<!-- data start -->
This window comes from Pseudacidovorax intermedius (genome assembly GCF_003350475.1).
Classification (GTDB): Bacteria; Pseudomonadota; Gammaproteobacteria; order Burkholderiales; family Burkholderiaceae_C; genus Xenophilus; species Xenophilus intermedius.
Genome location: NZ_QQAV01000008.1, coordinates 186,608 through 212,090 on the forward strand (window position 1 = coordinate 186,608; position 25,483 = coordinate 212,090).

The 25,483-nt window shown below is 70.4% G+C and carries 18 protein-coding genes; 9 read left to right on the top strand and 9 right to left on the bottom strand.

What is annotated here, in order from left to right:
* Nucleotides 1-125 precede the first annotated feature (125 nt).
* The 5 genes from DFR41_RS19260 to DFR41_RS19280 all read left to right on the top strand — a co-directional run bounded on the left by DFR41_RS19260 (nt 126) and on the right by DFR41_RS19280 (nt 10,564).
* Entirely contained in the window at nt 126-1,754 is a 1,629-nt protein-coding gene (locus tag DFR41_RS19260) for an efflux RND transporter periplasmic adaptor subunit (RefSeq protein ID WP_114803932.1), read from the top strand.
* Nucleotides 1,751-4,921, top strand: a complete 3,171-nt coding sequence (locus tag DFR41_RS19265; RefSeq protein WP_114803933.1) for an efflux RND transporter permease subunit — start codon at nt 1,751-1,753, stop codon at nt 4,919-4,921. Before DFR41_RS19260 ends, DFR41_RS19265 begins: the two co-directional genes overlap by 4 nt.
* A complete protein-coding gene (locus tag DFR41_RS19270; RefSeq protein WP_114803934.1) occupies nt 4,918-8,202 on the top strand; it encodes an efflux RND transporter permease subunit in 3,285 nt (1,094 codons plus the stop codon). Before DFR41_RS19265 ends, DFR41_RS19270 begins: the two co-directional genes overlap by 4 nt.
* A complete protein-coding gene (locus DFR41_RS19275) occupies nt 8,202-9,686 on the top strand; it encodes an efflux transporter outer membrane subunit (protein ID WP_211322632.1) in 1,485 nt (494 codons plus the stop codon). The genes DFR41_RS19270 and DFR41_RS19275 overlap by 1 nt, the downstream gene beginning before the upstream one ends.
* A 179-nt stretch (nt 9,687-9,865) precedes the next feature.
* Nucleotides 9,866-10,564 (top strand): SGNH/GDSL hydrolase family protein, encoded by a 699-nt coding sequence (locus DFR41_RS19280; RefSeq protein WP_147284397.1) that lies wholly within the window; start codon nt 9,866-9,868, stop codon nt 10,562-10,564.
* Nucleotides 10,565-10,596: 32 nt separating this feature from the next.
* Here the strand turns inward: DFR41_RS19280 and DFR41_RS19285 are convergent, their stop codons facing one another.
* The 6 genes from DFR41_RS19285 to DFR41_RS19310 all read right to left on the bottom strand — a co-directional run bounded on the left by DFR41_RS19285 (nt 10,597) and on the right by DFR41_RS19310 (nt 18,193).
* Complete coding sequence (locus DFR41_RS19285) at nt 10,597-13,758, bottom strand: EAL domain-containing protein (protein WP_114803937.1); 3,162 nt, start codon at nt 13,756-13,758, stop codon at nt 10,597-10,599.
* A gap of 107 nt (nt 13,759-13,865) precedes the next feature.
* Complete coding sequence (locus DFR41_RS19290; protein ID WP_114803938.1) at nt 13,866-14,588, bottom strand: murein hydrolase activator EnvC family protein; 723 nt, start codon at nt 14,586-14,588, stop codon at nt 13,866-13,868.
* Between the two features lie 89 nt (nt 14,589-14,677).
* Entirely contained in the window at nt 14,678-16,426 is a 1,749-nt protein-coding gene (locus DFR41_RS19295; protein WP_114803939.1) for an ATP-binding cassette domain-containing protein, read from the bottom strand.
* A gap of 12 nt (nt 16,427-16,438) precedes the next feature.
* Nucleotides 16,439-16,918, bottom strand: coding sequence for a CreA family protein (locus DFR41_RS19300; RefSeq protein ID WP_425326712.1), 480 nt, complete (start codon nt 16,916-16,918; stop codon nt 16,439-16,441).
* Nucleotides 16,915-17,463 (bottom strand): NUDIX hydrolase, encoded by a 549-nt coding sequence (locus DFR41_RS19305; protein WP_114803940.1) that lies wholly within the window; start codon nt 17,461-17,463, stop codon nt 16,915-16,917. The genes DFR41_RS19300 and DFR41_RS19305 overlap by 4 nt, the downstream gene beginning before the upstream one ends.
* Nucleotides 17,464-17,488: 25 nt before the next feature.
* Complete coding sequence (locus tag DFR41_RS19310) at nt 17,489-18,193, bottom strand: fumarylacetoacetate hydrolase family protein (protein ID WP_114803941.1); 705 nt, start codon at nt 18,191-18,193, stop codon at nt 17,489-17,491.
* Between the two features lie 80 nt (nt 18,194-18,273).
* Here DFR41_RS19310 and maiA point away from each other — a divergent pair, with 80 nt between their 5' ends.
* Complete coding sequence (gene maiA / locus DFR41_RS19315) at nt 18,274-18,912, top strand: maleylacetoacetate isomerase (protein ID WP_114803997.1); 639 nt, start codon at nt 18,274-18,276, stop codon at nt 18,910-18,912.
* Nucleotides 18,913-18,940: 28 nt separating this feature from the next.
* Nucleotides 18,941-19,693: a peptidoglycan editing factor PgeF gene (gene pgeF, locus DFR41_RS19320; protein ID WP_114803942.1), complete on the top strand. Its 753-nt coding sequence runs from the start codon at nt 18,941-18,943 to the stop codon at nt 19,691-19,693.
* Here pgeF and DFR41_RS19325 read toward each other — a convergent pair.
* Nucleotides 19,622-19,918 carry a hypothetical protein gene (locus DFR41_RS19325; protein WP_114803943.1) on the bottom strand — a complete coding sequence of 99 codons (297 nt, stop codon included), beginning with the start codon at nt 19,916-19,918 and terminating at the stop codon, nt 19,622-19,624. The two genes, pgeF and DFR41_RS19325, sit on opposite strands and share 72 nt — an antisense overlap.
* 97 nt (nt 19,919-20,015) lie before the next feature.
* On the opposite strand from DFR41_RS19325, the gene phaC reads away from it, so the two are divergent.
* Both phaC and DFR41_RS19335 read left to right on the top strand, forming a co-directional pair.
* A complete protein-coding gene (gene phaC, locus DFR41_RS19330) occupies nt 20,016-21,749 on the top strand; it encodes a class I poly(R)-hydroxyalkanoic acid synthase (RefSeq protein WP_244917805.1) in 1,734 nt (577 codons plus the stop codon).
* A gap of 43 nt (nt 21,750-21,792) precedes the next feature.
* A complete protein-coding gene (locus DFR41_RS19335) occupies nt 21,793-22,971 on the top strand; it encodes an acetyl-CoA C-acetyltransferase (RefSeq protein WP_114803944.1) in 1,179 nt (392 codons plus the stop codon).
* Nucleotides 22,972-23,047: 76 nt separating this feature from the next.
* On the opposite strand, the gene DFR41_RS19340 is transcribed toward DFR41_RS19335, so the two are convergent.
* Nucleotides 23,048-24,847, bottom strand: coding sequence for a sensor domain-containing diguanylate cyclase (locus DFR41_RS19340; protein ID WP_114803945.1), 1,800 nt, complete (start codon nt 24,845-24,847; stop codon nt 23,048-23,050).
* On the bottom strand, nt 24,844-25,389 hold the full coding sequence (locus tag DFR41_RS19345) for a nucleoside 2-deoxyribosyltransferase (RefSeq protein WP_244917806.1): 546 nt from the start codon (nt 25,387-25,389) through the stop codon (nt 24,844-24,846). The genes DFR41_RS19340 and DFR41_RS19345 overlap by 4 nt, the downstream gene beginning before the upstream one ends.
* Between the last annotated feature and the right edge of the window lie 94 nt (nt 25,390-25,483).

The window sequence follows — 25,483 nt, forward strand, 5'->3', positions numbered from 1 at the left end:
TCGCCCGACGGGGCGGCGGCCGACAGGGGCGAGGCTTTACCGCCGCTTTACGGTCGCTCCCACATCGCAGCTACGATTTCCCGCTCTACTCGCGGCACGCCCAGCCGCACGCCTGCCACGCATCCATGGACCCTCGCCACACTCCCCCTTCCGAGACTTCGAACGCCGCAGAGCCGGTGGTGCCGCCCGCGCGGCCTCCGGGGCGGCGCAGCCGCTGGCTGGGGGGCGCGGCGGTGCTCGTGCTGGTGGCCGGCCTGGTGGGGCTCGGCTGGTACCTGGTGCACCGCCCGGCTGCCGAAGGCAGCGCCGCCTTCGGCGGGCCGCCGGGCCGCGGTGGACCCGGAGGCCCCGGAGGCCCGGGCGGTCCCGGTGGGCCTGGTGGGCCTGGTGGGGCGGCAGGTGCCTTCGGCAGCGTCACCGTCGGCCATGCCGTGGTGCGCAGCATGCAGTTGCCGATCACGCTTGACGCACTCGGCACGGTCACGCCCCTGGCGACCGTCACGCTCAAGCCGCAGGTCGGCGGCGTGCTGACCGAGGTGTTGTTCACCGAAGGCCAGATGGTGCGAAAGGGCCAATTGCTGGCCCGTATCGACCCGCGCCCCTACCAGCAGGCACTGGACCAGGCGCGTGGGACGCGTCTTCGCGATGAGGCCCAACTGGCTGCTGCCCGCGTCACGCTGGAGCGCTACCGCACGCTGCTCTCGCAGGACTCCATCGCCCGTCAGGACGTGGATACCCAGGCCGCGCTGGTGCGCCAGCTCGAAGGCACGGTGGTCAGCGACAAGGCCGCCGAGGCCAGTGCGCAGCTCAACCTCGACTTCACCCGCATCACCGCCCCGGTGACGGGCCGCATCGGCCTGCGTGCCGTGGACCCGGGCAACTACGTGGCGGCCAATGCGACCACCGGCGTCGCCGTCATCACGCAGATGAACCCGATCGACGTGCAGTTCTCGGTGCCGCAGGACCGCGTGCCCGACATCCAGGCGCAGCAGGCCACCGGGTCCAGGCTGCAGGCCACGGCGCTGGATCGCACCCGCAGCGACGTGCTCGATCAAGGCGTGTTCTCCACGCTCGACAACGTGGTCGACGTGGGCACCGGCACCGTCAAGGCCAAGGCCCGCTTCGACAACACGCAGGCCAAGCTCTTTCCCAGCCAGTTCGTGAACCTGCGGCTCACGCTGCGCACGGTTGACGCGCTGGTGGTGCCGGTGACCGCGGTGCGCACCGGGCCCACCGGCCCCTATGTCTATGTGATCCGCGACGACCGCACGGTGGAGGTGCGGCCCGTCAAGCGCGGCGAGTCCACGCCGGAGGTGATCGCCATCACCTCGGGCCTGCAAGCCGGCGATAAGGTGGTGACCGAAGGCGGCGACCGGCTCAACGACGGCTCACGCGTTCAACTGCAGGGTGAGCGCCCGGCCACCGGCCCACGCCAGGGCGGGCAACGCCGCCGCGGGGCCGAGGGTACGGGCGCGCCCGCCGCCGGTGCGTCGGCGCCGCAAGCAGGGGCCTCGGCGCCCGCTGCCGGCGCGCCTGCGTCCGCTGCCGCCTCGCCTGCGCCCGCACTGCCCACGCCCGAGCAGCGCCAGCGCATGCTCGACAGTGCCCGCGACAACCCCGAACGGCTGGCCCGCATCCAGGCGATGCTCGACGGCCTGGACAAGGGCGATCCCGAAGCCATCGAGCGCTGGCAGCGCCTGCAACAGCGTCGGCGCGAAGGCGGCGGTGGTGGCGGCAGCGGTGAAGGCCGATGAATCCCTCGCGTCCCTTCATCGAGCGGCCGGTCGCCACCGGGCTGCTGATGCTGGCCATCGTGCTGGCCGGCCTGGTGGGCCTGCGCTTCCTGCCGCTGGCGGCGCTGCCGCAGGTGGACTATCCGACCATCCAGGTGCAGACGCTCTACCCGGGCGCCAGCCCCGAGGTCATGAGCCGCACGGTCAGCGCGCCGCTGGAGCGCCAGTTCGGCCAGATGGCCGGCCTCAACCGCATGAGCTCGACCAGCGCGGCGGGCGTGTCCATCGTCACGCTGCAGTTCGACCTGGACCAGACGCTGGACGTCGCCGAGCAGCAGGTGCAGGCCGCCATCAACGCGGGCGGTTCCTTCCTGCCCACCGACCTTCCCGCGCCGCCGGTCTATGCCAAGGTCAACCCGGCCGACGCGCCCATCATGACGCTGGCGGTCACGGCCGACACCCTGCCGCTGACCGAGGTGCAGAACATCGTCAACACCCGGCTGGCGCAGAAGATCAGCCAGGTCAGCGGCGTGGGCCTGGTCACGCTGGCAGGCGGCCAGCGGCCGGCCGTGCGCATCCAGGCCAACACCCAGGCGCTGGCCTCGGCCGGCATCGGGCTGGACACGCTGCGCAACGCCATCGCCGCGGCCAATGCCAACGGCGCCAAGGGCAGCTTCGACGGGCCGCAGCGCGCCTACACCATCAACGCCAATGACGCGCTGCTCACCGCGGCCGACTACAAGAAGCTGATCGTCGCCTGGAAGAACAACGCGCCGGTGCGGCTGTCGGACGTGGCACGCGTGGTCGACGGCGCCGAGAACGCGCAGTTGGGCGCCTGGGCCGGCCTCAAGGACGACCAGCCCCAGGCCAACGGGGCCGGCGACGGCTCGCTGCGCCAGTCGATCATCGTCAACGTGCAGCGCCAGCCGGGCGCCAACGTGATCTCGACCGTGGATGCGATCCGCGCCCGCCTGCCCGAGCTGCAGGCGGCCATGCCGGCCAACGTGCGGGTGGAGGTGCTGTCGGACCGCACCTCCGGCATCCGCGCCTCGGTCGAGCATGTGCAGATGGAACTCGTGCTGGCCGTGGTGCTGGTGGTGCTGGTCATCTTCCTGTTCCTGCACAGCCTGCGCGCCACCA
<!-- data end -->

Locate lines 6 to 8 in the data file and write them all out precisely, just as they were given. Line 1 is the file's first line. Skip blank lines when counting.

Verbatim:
* Nucleotides 1-125 precede the first annotated feature (125 nt).
* The 5 genes from DFR41_RS19260 to DFR41_RS19280 all read left to right on the top strand — a co-directional run bounded on the left by DFR41_RS19260 (nt 126) and on the right by DFR41_RS19280 (nt 10,564).
* Entirely contained in the window at nt 126-1,754 is a 1,629-nt protein-coding gene (locus tag DFR41_RS19260) for an efflux RND transporter periplasmic adaptor subunit (RefSeq protein ID WP_114803932.1), read from the top strand.